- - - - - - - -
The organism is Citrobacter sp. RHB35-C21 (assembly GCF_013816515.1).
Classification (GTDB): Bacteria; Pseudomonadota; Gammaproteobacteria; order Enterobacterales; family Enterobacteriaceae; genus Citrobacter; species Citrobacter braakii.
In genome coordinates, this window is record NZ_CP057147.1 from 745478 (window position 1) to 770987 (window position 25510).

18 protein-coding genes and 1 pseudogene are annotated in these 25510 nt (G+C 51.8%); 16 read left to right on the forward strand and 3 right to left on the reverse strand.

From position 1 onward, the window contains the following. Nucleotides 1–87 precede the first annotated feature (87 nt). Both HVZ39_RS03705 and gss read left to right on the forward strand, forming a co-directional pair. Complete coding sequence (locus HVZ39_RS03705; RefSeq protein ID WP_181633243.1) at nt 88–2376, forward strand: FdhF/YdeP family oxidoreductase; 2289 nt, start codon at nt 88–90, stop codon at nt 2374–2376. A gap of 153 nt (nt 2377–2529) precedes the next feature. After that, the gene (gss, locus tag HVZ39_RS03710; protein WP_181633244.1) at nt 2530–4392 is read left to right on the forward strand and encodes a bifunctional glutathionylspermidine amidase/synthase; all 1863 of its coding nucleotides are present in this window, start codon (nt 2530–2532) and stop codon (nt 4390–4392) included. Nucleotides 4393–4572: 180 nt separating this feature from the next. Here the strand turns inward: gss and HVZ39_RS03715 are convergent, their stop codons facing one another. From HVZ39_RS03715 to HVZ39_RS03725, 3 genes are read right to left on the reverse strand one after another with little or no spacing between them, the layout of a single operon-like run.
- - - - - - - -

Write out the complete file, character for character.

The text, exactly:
The organism is Citrobacter sp. RHB35-C21 (assembly GCF_013816515.1).
Classification (GTDB): Bacteria; Pseudomonadota; Gammaproteobacteria; order Enterobacterales; family Enterobacteriaceae; genus Citrobacter; species Citrobacter braakii.
In genome coordinates, this window is record NZ_CP057147.1 from 745478 (window position 1) to 770987 (window position 25510).

18 protein-coding genes and 1 pseudogene are annotated in these 25510 nt (G+C 51.8%); 16 read left to right on the forward strand and 3 right to left on the reverse strand.

From position 1 onward, the window contains the following. Nucleotides 1–87 precede the first annotated feature (87 nt). Both HVZ39_RS03705 and gss read left to right on the forward strand, forming a co-directional pair. Complete coding sequence (locus HVZ39_RS03705; RefSeq protein ID WP_181633243.1) at nt 88–2376, forward strand: FdhF/YdeP family oxidoreductase; 2289 nt, start codon at nt 88–90, stop codon at nt 2374–2376. A gap of 153 nt (nt 2377–2529) precedes the next feature. After that, the gene (gss, locus tag HVZ39_RS03710; protein WP_181633244.1) at nt 2530–4392 is read left to right on the forward strand and encodes a bifunctional glutathionylspermidine amidase/synthase; all 1863 of its coding nucleotides are present in this window, start codon (nt 2530–2532) and stop codon (nt 4390–4392) included. Nucleotides 4393–4572: 180 nt separating this feature from the next. Here the strand turns inward: gss and HVZ39_RS03715 are convergent, their stop codons facing one another. From HVZ39_RS03715 to HVZ39_RS03725, 3 genes are read right to left on the reverse strand one after another with little or no spacing between them, the layout of a single operon-like run.